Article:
Morality without religion

Theists often argue that without religion humans are intrinsically immoral, or even that religion is necessary to provide morals as morality and ethical behaviour doesn’t or wouldn’t exist otherwise.

However, there are very good reasons for morality and ethics existing both at a societal level, and to act or be moral at an individual, personal level.

Arguably it is the so-called “golden rule” of do unto others as you would have them do unto you or treat other people as you wish to be treated, which forms the fundamental basis of “morality”, and interestingly the golden rule is not found explicitly in the bible.

Regardless of what is written in ancient books, the imperative to act morally and ethically stems from the fact that humans require other humans to survive (for the first 7-8 years at the very least), and we have developed to act in socially beneficial ways. Those who act antisocially will (over time) die out and be removed from society’s gene pool, unable to create significant numbers of highly immoral or antisocial progeny, it is as simple as that. There is a discussion here about how this can be distorted within autocratic and dogmatic theocracies, though for another time.

The key to unlocking the golden rule in any given human is the emotion of empathy, not religion. Think of others as similar to yourself and you will treat them more positively and equally, like you (hopefully) treat yourself.

Babies are born with basic instincts, which (despite some theistic wishes) are neither moral nor immoral. Complex feelings and emotions develop as the child learns about the world and the rules of socialising with other humans. More on empathy on the Science page of this blog.

If children are taught all humans are equal regardless of ethnicity, skin colour, gender, sexuality, ability, language, or even beliefs, then they will be more likely to treat everyone with equal respect, as they wish to be treated. Give them the ability to question and reason in an open-minded, rational manner and they will be able to more easily discern when others’ beliefs are discriminatory and immoral, and to act in an ethical manner. They will also be more likely to empathise with other humans and less likely to engage in behaviour which negates others rights, be that robbery, rape, assault, murder, or other socially negative actions.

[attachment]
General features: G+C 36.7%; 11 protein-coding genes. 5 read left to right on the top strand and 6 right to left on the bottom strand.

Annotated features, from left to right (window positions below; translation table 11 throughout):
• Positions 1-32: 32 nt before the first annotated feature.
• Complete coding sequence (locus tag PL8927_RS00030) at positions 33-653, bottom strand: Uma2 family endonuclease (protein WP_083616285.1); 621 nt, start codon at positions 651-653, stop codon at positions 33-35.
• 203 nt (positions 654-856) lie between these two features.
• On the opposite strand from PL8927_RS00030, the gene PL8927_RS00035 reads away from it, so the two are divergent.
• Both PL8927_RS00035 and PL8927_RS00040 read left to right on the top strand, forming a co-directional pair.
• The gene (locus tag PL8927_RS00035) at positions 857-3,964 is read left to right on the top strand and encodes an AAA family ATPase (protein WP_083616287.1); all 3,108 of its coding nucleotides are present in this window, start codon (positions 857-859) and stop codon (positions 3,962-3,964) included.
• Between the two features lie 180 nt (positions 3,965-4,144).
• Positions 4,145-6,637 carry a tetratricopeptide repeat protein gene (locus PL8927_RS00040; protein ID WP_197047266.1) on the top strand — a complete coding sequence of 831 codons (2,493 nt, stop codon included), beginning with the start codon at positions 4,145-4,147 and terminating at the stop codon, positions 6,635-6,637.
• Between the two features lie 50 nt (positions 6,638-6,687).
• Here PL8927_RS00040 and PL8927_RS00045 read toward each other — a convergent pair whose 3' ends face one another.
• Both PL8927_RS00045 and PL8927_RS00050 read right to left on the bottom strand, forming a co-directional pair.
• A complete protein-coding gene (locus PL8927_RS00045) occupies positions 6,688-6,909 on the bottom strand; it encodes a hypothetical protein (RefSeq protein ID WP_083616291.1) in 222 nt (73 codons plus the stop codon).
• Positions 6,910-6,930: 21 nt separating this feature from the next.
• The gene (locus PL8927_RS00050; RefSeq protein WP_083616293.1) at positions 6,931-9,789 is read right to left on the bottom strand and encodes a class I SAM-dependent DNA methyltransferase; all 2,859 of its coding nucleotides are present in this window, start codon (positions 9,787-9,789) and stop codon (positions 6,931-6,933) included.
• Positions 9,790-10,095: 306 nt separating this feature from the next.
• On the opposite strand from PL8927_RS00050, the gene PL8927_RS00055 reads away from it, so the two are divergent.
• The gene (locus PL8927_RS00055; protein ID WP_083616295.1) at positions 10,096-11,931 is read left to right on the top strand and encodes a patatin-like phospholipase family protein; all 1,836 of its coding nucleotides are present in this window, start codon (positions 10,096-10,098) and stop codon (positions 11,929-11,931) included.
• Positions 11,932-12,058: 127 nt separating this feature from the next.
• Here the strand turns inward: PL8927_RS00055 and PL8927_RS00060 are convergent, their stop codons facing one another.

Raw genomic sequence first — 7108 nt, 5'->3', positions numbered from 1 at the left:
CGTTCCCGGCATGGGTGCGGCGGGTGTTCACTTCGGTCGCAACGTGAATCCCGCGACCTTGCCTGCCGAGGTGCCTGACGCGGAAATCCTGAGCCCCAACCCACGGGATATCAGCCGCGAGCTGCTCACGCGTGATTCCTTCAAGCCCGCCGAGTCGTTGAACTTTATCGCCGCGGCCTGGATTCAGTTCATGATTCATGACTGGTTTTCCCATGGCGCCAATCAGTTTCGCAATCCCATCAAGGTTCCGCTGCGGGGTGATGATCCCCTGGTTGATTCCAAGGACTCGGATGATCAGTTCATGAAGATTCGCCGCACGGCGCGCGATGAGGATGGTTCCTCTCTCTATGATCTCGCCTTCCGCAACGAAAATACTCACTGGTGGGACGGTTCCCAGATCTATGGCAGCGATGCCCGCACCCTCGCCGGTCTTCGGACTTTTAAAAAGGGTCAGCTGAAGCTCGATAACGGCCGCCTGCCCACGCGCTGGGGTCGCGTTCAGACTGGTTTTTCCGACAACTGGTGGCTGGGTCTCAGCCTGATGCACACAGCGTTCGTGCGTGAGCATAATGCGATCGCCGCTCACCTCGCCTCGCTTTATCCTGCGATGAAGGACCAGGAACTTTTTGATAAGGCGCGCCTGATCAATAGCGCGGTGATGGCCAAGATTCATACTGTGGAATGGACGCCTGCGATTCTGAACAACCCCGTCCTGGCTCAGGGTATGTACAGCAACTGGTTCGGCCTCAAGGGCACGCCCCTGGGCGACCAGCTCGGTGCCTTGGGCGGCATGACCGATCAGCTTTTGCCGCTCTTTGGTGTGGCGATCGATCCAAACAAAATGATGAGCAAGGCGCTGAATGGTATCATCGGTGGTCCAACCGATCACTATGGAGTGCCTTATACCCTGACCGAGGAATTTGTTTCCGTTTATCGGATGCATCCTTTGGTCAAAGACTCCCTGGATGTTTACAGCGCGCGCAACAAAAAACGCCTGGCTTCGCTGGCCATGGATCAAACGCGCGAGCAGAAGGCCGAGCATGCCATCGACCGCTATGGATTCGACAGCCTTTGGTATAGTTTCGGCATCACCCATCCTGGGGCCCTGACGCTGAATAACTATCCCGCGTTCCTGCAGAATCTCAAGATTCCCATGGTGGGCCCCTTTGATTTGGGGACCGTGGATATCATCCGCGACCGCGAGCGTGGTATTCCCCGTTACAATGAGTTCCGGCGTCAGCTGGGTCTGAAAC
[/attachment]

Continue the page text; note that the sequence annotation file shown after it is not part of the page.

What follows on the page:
If however children are taught that one way of thinking, a world view or specific doctrine is the only way, and the only thing keeping them from behaving immorally is the threat of judgement by an invisible force and unspecified punishment after they die, then they risk not internalising moral behaviour (since they have been taught they are naturally immoral and sinful) and less likely to be empathetic to others, especially if they are taught differences like sexuality and other beliefs or viewpoints are also wrong and immoral.

This may (and has) lead to persecution of others, unequal rights, and – if believers act immorally and think they can’t control it – can result in negative ideation, guilt, depression, self-harm and further immoral, unethical or socially undesirable behaviour (the “acting out” Americans in particular are so keen to diagnose).

A religious education is an oxymoron and can only create internal and external discordance and divisiveness, not true acceptance and equality amongst humans, which is surely the most moral and ethical existence possible.

Religious indoctrination is therefore not just potentially harmful to the individual and an equal society, it is tantamount to intellectual abuse, especially of children.

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